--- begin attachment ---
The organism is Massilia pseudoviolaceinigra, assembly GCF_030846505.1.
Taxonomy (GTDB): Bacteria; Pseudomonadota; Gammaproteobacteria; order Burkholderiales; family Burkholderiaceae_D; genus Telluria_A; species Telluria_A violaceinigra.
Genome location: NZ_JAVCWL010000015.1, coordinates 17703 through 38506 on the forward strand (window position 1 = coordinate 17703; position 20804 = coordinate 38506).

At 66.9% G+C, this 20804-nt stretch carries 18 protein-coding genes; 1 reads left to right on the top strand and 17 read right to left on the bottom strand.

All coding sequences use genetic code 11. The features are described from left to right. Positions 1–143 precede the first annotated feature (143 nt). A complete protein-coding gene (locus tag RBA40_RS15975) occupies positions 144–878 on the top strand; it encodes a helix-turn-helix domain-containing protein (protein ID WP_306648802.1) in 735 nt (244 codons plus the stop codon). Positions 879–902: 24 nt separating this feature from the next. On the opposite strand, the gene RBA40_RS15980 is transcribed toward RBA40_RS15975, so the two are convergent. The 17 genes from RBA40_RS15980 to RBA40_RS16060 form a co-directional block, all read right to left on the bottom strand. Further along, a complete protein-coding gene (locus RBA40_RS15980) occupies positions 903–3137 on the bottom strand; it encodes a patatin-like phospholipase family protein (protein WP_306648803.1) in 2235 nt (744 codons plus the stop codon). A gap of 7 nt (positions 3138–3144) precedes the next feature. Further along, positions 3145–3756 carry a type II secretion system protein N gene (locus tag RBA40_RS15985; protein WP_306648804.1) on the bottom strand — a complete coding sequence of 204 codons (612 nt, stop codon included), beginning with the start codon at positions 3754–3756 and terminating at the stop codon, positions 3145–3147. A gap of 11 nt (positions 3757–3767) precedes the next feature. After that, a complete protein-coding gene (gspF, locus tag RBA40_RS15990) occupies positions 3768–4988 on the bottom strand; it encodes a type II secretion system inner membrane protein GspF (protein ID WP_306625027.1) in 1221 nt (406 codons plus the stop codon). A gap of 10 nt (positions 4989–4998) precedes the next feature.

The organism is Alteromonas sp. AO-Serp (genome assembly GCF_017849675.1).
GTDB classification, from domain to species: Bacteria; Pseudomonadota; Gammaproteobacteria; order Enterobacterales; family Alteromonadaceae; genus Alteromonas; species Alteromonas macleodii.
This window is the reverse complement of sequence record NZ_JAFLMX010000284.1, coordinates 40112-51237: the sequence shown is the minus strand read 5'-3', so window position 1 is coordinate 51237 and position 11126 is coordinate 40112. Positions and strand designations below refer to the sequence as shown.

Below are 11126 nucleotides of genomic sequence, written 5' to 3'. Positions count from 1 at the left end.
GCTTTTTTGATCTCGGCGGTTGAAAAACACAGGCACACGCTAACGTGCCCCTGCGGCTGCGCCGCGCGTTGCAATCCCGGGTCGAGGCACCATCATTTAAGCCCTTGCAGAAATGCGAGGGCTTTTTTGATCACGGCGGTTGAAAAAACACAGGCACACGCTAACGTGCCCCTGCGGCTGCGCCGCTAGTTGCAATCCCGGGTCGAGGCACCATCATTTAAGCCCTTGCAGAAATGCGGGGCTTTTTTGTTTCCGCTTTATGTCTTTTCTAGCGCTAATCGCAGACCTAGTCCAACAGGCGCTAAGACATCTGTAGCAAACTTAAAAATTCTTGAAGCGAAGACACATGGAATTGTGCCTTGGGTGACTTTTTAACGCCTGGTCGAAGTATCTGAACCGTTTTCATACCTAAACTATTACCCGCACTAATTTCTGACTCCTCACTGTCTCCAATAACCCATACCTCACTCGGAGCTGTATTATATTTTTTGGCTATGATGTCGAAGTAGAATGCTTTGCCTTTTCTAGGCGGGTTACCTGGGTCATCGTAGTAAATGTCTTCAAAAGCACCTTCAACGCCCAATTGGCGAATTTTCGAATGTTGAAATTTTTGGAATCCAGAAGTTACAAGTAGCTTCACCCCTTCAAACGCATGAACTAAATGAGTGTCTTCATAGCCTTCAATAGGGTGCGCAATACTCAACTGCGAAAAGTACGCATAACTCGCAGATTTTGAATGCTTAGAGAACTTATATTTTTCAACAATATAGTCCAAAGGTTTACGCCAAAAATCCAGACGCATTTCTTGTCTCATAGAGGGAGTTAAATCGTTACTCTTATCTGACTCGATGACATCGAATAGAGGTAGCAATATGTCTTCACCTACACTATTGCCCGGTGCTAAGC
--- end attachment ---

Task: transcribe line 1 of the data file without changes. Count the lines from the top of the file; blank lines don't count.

The organism is Massilia pseudoviolaceinigra, assembly GCF_030846505.1.